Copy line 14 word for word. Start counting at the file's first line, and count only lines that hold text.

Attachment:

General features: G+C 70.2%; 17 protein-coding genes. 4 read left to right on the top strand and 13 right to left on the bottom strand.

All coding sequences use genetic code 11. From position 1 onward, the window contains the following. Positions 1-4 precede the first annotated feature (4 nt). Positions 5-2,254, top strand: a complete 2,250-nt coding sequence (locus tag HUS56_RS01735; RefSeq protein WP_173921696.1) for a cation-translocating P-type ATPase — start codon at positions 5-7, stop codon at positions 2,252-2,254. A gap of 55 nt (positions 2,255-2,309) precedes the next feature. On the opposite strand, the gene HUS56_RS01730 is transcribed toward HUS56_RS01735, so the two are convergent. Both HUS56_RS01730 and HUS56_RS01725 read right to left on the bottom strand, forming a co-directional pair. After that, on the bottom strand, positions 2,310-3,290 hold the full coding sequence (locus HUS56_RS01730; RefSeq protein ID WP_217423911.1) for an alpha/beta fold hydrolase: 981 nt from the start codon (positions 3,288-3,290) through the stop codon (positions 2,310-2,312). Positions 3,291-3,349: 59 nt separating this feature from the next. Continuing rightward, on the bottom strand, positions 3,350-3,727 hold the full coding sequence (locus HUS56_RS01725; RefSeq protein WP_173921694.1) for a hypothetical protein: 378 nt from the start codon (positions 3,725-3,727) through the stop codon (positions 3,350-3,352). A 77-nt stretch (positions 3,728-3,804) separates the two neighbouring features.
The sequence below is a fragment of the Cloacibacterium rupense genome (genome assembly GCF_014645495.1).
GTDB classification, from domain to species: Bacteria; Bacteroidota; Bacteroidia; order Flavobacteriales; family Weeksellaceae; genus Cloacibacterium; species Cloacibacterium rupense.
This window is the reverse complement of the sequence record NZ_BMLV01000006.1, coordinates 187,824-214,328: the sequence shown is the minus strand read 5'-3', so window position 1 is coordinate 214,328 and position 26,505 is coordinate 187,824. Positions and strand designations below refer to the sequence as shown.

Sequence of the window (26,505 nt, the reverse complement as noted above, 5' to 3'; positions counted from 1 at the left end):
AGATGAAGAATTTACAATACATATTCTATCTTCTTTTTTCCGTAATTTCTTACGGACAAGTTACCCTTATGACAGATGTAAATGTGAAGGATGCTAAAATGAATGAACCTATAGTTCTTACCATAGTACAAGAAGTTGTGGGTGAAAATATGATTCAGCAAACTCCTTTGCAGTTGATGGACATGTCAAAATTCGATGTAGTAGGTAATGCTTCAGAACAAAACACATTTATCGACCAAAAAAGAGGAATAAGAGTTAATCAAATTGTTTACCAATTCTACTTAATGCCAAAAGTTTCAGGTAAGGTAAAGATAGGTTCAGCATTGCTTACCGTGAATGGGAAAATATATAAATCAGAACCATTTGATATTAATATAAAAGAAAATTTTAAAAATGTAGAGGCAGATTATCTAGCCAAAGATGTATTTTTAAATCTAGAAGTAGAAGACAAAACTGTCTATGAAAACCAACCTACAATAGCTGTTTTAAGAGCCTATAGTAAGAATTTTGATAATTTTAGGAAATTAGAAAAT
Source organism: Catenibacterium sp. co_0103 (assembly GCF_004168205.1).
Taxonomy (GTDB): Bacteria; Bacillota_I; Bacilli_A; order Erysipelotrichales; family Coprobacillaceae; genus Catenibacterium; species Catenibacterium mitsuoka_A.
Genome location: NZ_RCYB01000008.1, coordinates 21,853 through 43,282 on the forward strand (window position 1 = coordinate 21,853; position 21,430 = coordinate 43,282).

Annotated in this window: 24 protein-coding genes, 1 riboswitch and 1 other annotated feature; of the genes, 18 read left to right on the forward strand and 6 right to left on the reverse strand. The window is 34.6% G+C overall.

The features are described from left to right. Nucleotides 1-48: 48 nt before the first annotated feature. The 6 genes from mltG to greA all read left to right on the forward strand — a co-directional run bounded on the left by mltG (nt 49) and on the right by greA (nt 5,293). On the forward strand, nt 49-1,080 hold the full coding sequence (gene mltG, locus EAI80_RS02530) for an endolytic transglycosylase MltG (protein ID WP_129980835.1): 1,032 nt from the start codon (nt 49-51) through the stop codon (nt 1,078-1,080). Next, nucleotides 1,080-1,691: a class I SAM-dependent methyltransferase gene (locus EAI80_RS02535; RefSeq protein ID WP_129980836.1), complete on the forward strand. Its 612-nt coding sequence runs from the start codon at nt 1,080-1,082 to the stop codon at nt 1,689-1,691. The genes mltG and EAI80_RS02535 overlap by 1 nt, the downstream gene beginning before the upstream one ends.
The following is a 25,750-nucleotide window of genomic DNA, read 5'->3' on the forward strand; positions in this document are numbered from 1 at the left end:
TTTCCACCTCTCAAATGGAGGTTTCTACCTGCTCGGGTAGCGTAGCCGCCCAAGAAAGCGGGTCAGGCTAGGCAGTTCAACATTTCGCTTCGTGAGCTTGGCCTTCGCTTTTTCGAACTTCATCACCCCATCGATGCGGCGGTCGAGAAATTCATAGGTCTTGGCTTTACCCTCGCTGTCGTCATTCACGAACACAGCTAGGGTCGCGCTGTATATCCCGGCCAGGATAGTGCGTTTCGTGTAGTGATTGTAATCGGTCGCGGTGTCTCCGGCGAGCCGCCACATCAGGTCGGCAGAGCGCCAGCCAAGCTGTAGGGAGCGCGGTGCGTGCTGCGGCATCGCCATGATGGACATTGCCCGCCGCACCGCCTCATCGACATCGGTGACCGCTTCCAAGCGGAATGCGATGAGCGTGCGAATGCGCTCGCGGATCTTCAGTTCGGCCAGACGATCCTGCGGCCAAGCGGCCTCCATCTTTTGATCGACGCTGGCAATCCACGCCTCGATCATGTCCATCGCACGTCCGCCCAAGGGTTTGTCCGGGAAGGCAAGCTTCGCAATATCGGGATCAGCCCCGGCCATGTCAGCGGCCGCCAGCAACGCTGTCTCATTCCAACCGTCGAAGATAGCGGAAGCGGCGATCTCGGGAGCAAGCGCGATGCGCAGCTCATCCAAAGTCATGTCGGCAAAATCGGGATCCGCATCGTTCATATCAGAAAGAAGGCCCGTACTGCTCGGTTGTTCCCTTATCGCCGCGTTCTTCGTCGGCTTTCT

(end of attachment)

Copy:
TTTCCACCTCTCAAATGGAGGTTTCTACCTGCTCGGGTAGCGTAGCCGCCCAAGAAAGCGGGTCAGGCTAGGCAGTTCAACATTTCGCTTCGTGAGCTTGGCCTTCGCTTTTTCGAACTTCATCACCCCATCGATGCGGCGGTCGAGAAATTCATAGGTCTTGGCTTTACCCTCGCTGTCGTCATTCACGAACACAGCTAGGGTCGCGCTGTATATCCCGGCCAGGATAGTGCGTTTCGTGTAGTGATTGTAATCGGTCGCGGTGTCTCCGGCGAGCCGCCACATCAGGTCGGCAGAGCGCCAGCCAAGCTGTAGGGAGCGCGGTGCGTGCTGCGGCATCGCCATGATGGACATTGCCCGCCGCACCGCCTCATCGACATCGGTGACCGCTTCCAAGCGGAATGCGATGAGCGTGCGAATGCGCTCGCGGATCTTCAGTTCGGCCAGACGATCCTGCGGCCAAGCGGCCTCCATCTTTTGATCGACGCTGGCAATCCACGCCTCGATCATGTCCATCGCACGTCCGCCCAAGGGTTTGTCCGGGAAGGCAAGCTTCGCAATATCGGGATCAGCCCCGGCCATGTCAGCGGCCGCCAGCAACGCTGTCTCATTCCAACCGTCGAAGATAGCGGAAGCGGCGATCTCGGGAGCAAGCGCGATGCGCAGCTCATCCAAAGTCATGTCGGCAAAATCGGGATCCGCATCGTTCATATCAGAAAGAAGGCCCGTACTGCTCGGTTGTTCCCTTATCGCCGCGTTCTTCGTCGGCTTTCT